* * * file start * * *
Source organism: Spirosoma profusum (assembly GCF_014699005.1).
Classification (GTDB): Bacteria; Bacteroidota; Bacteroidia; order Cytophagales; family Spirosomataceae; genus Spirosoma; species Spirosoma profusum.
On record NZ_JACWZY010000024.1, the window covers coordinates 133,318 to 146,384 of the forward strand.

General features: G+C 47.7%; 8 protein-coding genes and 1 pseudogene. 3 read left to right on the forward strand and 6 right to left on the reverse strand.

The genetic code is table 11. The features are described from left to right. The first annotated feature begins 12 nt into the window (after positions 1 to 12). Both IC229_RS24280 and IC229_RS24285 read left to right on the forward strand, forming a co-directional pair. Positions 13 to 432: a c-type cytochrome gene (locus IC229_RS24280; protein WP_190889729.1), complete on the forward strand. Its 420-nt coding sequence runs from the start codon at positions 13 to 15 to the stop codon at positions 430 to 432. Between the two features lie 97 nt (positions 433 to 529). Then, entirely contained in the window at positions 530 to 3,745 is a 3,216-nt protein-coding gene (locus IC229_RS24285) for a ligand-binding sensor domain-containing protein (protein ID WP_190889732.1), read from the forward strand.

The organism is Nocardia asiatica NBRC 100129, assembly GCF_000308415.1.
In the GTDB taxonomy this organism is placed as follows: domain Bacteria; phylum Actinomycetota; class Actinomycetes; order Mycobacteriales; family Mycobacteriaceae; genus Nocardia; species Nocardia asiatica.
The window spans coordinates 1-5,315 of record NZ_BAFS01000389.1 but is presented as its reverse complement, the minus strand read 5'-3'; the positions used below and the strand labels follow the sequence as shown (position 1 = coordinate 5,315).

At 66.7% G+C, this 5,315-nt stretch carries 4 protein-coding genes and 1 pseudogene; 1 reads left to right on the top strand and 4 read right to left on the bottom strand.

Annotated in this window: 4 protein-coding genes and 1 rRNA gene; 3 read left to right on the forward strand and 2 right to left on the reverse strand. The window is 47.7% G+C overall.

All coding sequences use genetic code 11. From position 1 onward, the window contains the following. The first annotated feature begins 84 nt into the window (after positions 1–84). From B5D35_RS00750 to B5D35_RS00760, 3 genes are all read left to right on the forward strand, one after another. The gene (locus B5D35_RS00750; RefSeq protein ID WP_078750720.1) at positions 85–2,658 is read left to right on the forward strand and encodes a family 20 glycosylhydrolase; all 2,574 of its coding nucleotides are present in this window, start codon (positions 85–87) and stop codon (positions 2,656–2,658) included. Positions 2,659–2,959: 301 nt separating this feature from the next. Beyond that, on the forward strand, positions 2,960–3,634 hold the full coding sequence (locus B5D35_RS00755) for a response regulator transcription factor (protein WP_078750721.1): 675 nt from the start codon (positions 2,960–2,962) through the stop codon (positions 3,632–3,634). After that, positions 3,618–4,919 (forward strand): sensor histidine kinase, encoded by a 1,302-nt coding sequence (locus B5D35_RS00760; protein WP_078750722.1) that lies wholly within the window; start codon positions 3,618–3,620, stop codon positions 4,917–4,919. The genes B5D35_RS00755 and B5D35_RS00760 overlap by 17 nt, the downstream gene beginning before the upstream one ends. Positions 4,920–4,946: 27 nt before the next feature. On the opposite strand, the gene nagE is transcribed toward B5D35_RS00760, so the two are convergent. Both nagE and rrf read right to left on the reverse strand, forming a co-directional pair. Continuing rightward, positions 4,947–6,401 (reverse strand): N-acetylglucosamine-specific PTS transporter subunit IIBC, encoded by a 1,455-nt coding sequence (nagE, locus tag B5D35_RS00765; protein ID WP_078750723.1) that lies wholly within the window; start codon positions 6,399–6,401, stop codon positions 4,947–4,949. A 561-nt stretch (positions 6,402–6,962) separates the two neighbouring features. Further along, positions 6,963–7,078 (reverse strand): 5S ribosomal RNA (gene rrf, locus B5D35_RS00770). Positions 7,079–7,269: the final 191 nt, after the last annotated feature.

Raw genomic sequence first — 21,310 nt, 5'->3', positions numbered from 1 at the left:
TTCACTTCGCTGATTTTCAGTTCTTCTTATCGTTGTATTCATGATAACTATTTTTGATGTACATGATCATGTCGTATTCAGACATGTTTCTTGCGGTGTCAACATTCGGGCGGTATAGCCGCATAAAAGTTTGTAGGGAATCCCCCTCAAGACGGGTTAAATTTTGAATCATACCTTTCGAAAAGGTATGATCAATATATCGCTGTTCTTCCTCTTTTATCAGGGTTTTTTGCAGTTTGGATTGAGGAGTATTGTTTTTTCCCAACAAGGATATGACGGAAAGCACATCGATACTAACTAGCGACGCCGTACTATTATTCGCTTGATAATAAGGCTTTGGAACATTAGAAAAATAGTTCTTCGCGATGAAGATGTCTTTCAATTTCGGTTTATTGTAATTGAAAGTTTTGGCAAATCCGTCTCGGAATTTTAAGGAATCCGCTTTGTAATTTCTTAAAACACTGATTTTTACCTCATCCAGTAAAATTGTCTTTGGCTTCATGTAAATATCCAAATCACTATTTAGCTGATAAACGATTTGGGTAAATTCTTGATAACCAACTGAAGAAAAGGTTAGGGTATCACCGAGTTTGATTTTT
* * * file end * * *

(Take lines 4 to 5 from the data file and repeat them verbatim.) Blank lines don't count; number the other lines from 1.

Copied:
General features: G+C 47.7%; 8 protein-coding genes and 1 pseudogene. 3 read left to right on the forward strand and 6 right to left on the reverse strand.

The genetic code is table 11. The features are described from left to right. The first annotated feature begins 12 nt into the window (after positions 1 to 12). Both IC229_RS24280 and IC229_RS24285 read left to right on the forward strand, forming a co-directional pair. Positions 13 to 432: a c-type cytochrome gene (locus IC229_RS24280; protein WP_190889729.1), complete on the forward strand. Its 420-nt coding sequence runs from the start codon at positions 13 to 15 to the stop codon at positions 430 to 432. Between the two features lie 97 nt (positions 433 to 529). Then, entirely contained in the window at positions 530 to 3,745 is a 3,216-nt protein-coding gene (locus IC229_RS24285) for a ligand-binding sensor domain-containing protein (protein ID WP_190889732.1), read from the forward strand.